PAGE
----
Two Southern Oregon Volcanoes

1-2 Aug 2004 - by George Sinclair

Quick, anybody know the name of the next Cascade volcano north of Mt Shasta? Two bonus points if you knew the answer was Mt. McLoughlin. This enjoyable, but relatively little known mountain is only about an hour drive from Ashland. Compared to areas in California, the region around Mt. McLoughlin is very peaceful and uncrowded. There is a trail to the summit, so this isn't a difficult mountain. However, it is a long hike. It is somewhat comparable, in both distance and elevation gain, to hiking up Half Dome in a day. Although the top is only 9,495 feet high, Mt. McLoughlin is the highest thing around for many miles, and the view is grand. The trail, which ascends the south side of the mountain, was virtually free of snow when my son and I climbed it earlier this month. An ice axe may be required earlier in the season, or during big snow years (I understand this has been an unusually warm and dry summer in Oregon). After the climb we drove to the lodge at nearby Lake of the Woods for a steak dinner, and then to Crater Lake for a campsite.

The day after our Mt. McLoughlin climb we decided to try and climb the next big mountain to the north - Mt. Thielsen. Although the summit is a little lower (9,182 feet), and the hike a little shorter, Mt. Thielsen is not an easy walk-up. It's summit, an erosion resistant plug of basaltic rock, is a vertical shaft of rock that has been nicknamed "The lightning rod of Oregon". The mountain can be clearly seen from many spots around nearby Crater Lake.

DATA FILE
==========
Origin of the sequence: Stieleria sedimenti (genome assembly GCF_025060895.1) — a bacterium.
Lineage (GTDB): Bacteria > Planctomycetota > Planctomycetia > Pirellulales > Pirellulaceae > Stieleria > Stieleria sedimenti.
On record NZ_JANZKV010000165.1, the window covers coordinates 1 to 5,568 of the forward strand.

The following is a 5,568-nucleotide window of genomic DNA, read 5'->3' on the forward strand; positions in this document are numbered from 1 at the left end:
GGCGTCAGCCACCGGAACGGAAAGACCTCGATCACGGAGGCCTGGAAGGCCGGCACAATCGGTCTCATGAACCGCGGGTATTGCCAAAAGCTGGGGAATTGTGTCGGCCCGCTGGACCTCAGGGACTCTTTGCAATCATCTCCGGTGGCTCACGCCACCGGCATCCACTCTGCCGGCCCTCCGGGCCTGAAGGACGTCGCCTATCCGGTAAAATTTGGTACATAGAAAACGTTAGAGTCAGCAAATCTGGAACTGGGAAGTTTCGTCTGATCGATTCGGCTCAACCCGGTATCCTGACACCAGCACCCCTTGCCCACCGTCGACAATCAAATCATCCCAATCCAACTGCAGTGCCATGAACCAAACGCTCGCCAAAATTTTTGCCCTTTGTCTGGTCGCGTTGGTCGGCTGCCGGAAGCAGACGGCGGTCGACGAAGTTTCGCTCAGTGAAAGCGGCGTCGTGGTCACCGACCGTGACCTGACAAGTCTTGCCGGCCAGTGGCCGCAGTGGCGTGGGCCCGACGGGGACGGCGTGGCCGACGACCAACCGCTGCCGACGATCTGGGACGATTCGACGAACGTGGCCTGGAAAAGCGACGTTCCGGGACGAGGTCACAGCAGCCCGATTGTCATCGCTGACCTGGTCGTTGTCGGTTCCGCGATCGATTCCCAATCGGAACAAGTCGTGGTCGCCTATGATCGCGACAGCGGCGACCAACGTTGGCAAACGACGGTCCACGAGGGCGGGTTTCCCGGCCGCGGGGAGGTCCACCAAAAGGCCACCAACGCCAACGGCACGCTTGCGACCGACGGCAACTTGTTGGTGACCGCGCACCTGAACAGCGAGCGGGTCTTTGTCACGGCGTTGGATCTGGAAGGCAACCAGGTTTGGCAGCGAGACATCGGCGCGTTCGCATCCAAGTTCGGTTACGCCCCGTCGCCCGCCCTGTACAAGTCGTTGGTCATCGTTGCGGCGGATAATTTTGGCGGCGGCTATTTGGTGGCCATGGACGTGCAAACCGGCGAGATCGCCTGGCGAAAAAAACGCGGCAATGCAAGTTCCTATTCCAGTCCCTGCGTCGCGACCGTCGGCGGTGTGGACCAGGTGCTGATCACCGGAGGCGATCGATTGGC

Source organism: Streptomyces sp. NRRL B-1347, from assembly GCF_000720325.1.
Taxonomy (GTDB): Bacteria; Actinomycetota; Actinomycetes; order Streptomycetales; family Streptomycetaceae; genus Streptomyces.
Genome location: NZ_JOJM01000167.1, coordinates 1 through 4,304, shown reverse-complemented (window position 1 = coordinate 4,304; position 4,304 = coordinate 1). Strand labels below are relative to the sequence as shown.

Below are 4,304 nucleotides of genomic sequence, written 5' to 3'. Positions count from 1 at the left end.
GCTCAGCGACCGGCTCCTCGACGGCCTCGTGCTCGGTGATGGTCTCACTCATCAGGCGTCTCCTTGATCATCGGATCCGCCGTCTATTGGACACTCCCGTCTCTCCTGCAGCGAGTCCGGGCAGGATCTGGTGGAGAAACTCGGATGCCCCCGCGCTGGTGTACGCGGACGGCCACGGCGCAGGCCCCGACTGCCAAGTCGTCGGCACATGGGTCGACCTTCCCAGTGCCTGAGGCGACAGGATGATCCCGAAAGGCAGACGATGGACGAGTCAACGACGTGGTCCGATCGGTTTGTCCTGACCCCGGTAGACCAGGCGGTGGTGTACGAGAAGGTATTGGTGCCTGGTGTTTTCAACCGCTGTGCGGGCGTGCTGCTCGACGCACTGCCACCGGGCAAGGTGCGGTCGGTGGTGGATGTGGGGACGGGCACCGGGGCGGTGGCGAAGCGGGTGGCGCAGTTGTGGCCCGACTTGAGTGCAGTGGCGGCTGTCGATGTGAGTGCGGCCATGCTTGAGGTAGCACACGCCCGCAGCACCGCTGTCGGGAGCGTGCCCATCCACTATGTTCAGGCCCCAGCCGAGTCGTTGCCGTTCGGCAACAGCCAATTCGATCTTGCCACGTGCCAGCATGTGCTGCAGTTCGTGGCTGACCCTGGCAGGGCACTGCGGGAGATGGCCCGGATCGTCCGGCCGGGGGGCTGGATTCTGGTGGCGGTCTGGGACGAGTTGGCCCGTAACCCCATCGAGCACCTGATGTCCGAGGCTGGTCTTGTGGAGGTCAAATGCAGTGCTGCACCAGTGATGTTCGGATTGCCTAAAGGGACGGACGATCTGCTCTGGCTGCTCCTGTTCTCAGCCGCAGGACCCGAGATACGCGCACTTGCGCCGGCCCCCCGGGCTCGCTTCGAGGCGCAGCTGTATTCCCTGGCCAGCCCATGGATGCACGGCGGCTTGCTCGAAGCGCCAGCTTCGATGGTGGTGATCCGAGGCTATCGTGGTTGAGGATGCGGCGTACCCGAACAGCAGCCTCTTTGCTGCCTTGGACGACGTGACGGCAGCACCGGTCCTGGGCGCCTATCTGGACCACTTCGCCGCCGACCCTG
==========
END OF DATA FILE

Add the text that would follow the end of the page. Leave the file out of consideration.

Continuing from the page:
We reached the well-marked trailhead off of Hwy 138 at about 8:30 am. The trail is in very good condition and climbs continuously, but gradually. We followed the trail for four miles until reaching the junction with the Pacific Crest Trail. From here a rudimentary climbers trail heads up the mountain. Before reaching the summit rock, there is a steep and lose section that does require some caution. Getting up the summit obelisk involved about 50 feet of class 4 climbing on good rock. We reached the top at about noon. Fortunately it was a nice day, so there was no fear of lightning. There are rappel slings just below the summit, and a 120-foot rope is adequate for the rappel.

During this trip we spent two nights in the main campground in Crater Lake. Unlike areas in the Sierra, Crater Lake was not too crowded, and we had no problem getting a spot in the campground. We also had no problem getting into the dining room at the historic Crater Lake Lodge for a very pleasant and enjoyable breakfast. The meal was not ridiculously expensive like at the Ahwahnee, and the food was immensely more edible than the slop they serve at Camp Curry.

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